And they tell us that there is an enormous quantum
uncertainty in the location of these particles.
Hawking radiation must appear to come
from the global black hole.
Not from specific points on the event horizon.
In fact, an observer in freefall through the horizon
sees nothing.
To them, space is locally flat.
The vacuum should look like a vacuum.
This radiation is visible only to distant observers.
Well, there is one exception.
When you turn on your jet pack and hover
a fixed distance above the horizon,
then you do see particles.
You see Unruh radiation.
We'll look at its relationship to Hawking radiation
in the future.
By the way, Hawking radiation is mostly
going to be photons and other massless particles.
To produce particles with mass, the energy of the radiation
has to be high enough to cover the rest mass of the particle.
So its OK to interpret the narrative of Hawking's
calculation as the splitting of entangled matter and antimatter
pairs, even if it really is just a heuristic interpretation.
It's the cause of the splitting that's hard to pin down.
We can think about positive and negative frequency modes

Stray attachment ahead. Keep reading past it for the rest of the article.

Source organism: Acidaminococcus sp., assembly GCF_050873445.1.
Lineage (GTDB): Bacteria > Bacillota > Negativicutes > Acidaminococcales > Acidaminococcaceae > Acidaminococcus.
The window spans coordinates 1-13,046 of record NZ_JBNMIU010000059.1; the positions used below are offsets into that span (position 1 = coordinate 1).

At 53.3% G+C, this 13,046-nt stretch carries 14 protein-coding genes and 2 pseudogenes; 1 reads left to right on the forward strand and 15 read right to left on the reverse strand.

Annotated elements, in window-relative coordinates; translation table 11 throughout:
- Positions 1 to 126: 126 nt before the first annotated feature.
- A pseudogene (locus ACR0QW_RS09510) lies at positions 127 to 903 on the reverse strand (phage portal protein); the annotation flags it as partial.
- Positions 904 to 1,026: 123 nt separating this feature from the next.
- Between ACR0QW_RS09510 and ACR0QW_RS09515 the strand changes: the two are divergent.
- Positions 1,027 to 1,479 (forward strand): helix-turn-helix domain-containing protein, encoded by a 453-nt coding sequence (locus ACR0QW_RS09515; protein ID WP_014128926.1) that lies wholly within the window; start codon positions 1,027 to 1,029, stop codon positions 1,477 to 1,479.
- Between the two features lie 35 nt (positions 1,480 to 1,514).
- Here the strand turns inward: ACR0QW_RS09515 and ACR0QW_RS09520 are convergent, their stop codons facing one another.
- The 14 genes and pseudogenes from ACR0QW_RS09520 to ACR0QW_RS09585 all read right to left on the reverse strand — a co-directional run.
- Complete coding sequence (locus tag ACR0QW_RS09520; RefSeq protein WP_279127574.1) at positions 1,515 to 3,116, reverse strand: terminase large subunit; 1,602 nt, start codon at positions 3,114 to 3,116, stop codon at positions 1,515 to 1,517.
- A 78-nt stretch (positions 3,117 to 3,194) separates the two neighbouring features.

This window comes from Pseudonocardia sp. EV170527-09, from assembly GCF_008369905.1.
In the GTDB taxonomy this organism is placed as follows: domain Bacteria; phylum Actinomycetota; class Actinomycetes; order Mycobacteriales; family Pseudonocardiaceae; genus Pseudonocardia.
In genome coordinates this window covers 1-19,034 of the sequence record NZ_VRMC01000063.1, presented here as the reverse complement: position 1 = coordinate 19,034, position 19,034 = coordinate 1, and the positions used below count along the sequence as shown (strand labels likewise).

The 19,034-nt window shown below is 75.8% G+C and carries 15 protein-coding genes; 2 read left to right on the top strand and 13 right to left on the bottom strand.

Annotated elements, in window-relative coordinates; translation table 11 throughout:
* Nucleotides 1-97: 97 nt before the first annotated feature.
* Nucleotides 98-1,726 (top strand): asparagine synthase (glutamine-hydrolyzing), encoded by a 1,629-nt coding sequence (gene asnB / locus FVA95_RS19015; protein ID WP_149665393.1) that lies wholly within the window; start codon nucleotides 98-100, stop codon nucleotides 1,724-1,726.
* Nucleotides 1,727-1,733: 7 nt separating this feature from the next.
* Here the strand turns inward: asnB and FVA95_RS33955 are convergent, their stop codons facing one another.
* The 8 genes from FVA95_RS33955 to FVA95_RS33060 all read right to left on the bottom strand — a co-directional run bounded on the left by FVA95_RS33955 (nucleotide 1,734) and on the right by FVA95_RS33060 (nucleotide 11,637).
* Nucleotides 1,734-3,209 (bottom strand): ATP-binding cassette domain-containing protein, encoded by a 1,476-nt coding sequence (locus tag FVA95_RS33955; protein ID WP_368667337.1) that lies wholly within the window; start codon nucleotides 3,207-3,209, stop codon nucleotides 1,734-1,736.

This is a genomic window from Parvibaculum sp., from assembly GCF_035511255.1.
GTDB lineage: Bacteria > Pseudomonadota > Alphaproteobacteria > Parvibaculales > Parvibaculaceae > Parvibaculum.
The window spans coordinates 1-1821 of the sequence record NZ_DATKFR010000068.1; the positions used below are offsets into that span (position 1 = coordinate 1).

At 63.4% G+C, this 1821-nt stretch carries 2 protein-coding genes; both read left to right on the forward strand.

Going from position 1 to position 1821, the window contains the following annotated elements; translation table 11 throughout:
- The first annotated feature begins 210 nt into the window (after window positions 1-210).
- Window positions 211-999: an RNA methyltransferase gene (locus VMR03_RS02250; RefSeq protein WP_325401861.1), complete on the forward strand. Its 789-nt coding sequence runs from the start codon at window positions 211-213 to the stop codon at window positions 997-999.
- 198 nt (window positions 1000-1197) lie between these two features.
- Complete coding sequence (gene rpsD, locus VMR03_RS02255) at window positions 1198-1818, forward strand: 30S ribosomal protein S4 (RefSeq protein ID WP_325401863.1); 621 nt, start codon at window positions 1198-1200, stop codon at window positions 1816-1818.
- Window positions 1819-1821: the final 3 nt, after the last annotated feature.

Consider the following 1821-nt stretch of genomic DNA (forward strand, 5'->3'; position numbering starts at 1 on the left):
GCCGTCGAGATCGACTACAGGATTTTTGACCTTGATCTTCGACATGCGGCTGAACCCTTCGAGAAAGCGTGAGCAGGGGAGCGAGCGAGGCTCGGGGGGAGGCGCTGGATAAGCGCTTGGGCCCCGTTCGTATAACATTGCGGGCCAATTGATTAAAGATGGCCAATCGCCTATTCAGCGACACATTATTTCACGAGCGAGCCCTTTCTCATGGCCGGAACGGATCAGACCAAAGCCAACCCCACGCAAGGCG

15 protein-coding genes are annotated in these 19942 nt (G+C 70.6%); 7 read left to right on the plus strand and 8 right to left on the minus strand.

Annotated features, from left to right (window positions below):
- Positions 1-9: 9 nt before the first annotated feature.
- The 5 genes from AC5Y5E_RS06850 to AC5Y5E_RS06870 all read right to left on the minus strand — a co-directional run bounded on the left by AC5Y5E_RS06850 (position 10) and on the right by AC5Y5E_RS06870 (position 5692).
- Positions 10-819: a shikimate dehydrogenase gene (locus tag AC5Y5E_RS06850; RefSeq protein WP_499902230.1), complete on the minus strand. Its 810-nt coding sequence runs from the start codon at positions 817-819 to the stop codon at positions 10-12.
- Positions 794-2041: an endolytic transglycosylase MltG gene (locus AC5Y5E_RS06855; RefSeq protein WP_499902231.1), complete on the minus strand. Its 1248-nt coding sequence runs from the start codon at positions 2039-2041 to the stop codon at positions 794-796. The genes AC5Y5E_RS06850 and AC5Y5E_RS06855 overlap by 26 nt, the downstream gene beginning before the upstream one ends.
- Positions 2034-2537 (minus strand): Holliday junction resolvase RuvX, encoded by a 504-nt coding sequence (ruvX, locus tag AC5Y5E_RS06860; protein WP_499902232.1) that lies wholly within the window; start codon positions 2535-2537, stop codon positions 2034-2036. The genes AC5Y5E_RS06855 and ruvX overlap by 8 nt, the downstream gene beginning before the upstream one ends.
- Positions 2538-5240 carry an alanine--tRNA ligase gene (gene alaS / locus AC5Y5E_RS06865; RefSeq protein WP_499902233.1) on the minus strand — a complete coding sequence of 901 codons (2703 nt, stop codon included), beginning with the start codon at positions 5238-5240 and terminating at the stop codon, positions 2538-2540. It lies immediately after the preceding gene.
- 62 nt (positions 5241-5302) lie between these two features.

being mixed due to scattering, perhaps, by the as yet
undiscovered graviton.
Other physicists have derived Hawking's result
with very different seeming narratives.
For example, in 2001, Parikh and Wilczek
got the same thermal spectrum for Hawking radiation
by thinking about particles escaping from beneath the event
horizon through quantum tunneling.
The common thread is quantum uncertainty.
For example, uncertainty in position or momentum
can lead to particle pairs that we'll
want in the same location or modes
that we'll want on the same world line becoming
separated by the event horizon.
Alternatively, uncertainty in energy
can lead to particle creation.
Whichever way you interpret it, it's
hard to avoid the conclusion that black holes emit
particles.
The fact that different derivations lead
to exactly the same result or that the radiation looks
thermal can't be by chance.
It's hard to make Hawking radiation go away in the math.
And believe me-- Stephen Hawking himself tried.
Ultimately, however, these calculations
are all hacks, albeit absolutely brilliant ones.
Without a full quantum theory of gravity,
the origin of Hawking radiation will remain mysterious.
And there are other mysteries that we haven't touched on.
For example, what happens to the particles or modes
trapped by the black hole?
How do they end up reducing the black hole's mass,
instead of increasing it?
And then there's the famous information paradox
in which Hawking radiation appears
to destroy what should be a conserved quantity-- quantum
information.
We'll tackle all of these in future episodes.
For now, we must conclude that black holes radiate
and in doing so evaporate.
The scariest monsters of general relativity
are ultimately unraveled by the brilliant mind
of Stephen Hawking and a mysterious quirk
of quantum spacetime.